United States District Court, D. South Carolina, Columbia Division
V. Hodges United States Magistrate Judge.
and Heather Livingston (collectively “Plaintiffs”
or “the Livingstons”) brought this case alleging
violations of their civil rights pursuant to 42 U.S.C. §
1983, related to the investigation and prosecution of
Michael for alleged abuse of their children.
Plaintiffs sue Dr. Susan Luberoff, a physician who opined
their children had been abused; the South Carolina Department
of Social Services and its caseworker Angela Scott
(collectively “DSS Defendants”); Richland County
Sheriffs Department (“RCSD”) and RCSD officers
Misty Puckett, Don Robinson, and Kevin Preston (collectively
“RCSD Defendants”) (all defendants collectively
matter comes before the court on the following motions: (1)
Plaintiffs' motion to strike the affidavit of Kathryn
Cavanaugh (“Cavanaugh”) [ECF No. 56] and (2)
Defendants' motion to strike the changes made to
Michael's deposition errata sheet [ECF No. 76]; and (3)
Plaintiffs' motion for a hearing on outstanding motions
[ECF No. 78]. The motions having been fully briefed [ECF Nos.
73, 77, 79-81], they are ripe for disposition.
pretrial proceedings in this case were referred to the
undersigned pursuant to the provisions of 28 U.S.C. §
636(b)(1)(B) and Local Civ. Rule 73.02(B)(2)(f) (D.S.C.). For
the reasons that follow, the undersigned denies the motions.
Plaintiffs' Motion to Strike Kathryn Cavanaugh affidavit
initial matter, the undersigned notes that neither of the
motions to strike provide authority for
“striking” the contents. Rather, the parties wish
to exclude the material from consideration for purposes of
to their motion for summary judgment, RCSD Defendants
submitted the affidavit of Assistant Solicitor Cavanaugh.
Plaintiffs seek to exclude Cavanaugh's affidavit because
RCSD Defendants did not disclose her as a witness in
discovery or as an expert witness. Although Cavanaugh was not
identified as a witness in this case, Michael was aware that
Cavanaugh was a prosecutor during his criminal proceedings
and has knowledge related to the facts of his prosecution.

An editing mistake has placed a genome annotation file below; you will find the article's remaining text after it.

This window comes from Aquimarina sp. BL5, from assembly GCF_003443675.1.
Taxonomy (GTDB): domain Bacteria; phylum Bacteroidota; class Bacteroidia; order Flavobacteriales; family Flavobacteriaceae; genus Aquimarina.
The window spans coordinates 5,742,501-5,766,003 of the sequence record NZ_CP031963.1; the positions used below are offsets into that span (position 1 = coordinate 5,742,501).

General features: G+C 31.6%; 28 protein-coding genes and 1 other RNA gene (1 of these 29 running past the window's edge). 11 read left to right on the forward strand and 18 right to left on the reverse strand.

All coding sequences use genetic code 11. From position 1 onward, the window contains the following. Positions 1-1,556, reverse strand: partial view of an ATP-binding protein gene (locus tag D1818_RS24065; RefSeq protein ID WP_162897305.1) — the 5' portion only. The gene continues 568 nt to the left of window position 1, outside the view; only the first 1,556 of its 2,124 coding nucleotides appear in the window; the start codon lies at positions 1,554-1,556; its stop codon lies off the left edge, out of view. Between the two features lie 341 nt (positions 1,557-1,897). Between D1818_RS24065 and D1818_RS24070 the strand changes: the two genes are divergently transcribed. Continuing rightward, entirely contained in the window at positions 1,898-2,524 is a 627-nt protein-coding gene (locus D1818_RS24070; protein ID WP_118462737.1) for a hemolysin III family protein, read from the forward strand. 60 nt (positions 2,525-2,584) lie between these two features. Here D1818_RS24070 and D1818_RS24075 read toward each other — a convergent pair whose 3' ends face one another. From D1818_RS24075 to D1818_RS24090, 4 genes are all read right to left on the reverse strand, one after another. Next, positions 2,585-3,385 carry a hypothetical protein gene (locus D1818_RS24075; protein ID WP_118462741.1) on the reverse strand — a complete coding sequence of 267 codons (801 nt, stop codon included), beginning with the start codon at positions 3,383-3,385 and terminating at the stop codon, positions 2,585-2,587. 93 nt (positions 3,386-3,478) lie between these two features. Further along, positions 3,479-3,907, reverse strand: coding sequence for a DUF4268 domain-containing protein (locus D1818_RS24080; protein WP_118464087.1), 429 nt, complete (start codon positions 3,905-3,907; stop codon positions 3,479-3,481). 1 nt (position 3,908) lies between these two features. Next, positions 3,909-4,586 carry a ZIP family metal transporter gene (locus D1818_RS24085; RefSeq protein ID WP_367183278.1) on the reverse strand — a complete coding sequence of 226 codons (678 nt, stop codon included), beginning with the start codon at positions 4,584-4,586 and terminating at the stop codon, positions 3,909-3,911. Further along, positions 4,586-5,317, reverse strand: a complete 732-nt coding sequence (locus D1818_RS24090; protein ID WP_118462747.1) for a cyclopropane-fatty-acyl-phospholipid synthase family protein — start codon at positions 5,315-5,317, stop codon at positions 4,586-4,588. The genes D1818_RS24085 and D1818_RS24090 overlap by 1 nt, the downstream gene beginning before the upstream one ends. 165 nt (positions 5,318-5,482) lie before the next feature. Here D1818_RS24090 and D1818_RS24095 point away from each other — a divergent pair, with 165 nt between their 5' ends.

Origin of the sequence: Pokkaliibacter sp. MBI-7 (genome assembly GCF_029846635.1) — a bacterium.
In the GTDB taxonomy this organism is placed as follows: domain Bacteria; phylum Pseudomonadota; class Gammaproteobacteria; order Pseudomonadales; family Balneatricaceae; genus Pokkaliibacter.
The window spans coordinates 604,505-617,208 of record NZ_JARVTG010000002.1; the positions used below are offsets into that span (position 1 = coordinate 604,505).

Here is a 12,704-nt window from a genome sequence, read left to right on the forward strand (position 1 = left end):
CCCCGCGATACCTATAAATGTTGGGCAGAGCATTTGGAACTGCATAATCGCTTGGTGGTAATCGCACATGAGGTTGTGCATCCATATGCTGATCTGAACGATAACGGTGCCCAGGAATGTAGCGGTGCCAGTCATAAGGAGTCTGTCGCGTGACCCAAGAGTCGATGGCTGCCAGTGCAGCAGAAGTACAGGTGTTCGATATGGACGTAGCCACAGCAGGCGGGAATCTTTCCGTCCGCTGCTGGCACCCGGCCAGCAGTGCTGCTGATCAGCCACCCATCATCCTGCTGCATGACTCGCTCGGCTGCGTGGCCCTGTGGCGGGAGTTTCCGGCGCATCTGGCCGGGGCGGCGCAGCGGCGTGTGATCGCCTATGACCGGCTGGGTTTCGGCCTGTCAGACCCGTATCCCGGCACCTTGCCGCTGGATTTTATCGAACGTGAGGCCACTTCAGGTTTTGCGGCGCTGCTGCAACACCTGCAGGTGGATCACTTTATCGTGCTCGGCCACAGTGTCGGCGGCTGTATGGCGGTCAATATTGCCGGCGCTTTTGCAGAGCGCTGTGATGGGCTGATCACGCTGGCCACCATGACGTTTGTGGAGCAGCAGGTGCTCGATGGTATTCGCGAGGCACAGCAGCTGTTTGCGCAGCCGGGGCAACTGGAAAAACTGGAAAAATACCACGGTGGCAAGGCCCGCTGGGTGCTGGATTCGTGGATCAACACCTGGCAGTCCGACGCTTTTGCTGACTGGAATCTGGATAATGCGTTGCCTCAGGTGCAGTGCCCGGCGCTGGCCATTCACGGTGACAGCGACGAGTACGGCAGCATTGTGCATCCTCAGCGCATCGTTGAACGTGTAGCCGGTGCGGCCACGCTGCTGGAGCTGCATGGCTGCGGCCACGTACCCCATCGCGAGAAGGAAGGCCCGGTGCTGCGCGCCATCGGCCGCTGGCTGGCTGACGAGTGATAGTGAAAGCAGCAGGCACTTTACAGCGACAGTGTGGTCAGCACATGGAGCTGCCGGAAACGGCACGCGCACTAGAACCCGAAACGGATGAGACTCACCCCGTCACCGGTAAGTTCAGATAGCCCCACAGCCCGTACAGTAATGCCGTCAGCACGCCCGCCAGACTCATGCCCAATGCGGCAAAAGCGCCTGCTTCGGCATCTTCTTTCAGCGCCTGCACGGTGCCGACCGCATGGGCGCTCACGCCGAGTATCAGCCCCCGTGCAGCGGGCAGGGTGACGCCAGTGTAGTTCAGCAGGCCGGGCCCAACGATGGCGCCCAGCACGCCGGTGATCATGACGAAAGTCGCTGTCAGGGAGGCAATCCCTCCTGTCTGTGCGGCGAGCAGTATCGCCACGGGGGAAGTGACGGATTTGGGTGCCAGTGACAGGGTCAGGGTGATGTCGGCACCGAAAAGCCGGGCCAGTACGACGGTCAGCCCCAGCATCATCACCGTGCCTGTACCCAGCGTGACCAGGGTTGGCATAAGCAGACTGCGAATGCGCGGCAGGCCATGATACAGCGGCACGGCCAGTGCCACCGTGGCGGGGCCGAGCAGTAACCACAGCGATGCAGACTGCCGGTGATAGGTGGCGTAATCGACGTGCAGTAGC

37(c)(1) governs exclusion of Cavanaugh's affidavit,
providing two exceptions to the general rule excluding
evidence that a party seeks to offer but has failed to
properly disclose: (1) when the failure to disclose is
“substantially] justified], ” and (2) when the
nondisclosure is “harmless.” Fed.R.Civ.P. Rule
37(c)(1); see also S. States Rack & Fixture, Inc. v.
Sherwin-Williams Co., 318 F.3d 592, 596 (4th Cir. 2003).
Here, for purposes of summary judgment, the undersigned has
relied on the affidavit only for a citation from the record
that the criminal charges against Michael were nolle
prossed. The undersigned has not considered Cavanaugh as
an expert in this matter and gives no weight to any
“expert” opinion expressed in her affidavit.
Therefore, the undersigned's consideration of
Cavanaugh's affidavit was for a limited purpose and the
undersigned finds the non-disclosure harmless.
Plaintiffs' motion to strike her affidavit is denied, but
such ruling is without prejudice to Plaintiffs' right to
file motions in limine prior to trial, if any, for the
district judge's consideration.
Motion to Strike Michael's Errata Sheet to his Deposition
review of his deposition, Michael submitted an errata sheet
that attempts to substantially change his deposition
testimony. For instance, in response to a question in which
he responded only “Yes” during his deposition,
his errata sheet reflects a new response that states
“Yes, RCSD concocted this story when they refused to
accept the truth from me, the truth that neither Heather nor
I hurt our children. They coerced me into signing by
threatening my family and ignoring my request for an
attorney.” [ECF No. 76-2 at 3]. In another example,
when asked at his deposition: “Is it fair to say though
that DSS dropped its case?”, Michael initially stated
“Yes, that's fair.” Michael Dep. at 68:6-10.
In his errata sheet, Michael attempts to change his answer to
“Yes, it is fair to say that DSS did not
‘drop' the case. They closed the case after 3.5
years of doing nothing but ignoring evidence proving they
were wrong.” [ECF No. 76-2 at 3].
undersigned denies the motion to exclude the existence of the
errata sheet and instructs the court reporter or officer to
attach the errata sheet to the end of Michael's
deposition pursuant to Fed.R.Civ.P. 30(e)(2). However,
Plaintiffs original deposition remains a part of the record
and may be used at trial subject to the Federal Rules of
Evidence and the district judge's discretion. See
Podell v. Citicorp Diners Club, Inc., 112 F.3d 383,
388-89 (2d. Cir. 1997 (finding that the changes made do not
replace the deponent's original answers; the original
information remains part of the record and may be introduced
Plaintiffs' Motion for a Hearing
motion for a hearing states that the motion is “based
on the grounds that the case is currently at a standstill and
cannot even be mediated” until the court rules on the
motion. [ECF No. 78]. Plaintiffs' motion is denied, and
counsel is advised that any attempts to rush the court into
making a judgment is improper. To the extent the parties and
their counsel wish to resolve their disputes on their
preferred timeline, they are free to do so. In cases in which
they are unable to do so and file an action in this court,
they must abide by the court's schedule. Furthermore, the
court notes counsel requested and was granted multiple
generous extensions of the deadlines in the court's
scheduling order, culminating in a Fourth and Final ...